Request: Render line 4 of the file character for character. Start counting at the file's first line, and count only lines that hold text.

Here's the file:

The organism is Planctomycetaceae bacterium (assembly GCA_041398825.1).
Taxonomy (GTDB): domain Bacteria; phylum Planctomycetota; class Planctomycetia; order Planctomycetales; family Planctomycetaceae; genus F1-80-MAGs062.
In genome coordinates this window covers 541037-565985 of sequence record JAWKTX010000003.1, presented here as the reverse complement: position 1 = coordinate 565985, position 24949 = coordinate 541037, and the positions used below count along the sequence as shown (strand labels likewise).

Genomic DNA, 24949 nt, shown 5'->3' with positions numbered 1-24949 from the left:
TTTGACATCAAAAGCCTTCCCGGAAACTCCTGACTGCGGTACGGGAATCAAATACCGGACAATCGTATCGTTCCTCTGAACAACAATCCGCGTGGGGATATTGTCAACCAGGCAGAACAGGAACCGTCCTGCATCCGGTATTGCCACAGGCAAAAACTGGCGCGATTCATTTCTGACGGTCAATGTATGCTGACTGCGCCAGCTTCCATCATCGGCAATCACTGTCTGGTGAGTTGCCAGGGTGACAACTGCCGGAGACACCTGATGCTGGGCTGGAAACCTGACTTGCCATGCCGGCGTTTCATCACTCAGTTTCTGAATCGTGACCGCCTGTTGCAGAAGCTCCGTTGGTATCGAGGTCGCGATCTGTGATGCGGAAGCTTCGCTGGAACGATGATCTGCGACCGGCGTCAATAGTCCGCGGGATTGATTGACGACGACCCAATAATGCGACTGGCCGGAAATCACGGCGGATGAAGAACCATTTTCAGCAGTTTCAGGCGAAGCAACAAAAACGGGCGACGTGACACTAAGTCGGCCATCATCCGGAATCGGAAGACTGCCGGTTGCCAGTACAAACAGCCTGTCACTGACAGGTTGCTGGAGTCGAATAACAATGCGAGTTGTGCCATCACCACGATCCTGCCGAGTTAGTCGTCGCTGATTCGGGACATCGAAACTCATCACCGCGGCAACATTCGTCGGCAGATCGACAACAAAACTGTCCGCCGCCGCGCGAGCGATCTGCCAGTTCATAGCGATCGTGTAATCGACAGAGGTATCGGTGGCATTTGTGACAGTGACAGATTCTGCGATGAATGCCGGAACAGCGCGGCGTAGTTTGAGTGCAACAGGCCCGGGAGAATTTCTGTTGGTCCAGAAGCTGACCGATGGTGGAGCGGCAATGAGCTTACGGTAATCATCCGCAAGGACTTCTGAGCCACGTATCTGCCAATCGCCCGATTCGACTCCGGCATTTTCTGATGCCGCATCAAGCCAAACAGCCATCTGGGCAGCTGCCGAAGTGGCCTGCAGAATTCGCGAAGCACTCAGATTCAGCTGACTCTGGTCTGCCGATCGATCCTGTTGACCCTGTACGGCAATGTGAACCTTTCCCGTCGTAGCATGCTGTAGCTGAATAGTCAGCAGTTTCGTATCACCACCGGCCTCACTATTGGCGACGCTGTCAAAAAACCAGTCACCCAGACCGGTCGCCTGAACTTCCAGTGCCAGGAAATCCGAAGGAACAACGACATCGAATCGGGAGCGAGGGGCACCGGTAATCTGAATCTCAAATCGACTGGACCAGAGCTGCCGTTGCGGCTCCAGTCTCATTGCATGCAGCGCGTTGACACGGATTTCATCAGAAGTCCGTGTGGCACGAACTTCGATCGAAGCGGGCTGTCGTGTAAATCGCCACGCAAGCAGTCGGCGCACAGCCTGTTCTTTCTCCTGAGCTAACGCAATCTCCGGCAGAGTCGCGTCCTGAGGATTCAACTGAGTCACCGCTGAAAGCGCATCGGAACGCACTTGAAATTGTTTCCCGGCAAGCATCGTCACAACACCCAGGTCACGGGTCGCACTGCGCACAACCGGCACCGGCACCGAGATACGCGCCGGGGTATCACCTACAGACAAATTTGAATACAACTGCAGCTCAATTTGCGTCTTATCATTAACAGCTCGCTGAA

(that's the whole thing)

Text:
Genomic DNA, 24949 nt, shown 5'->3' with positions numbered 1-24949 from the left: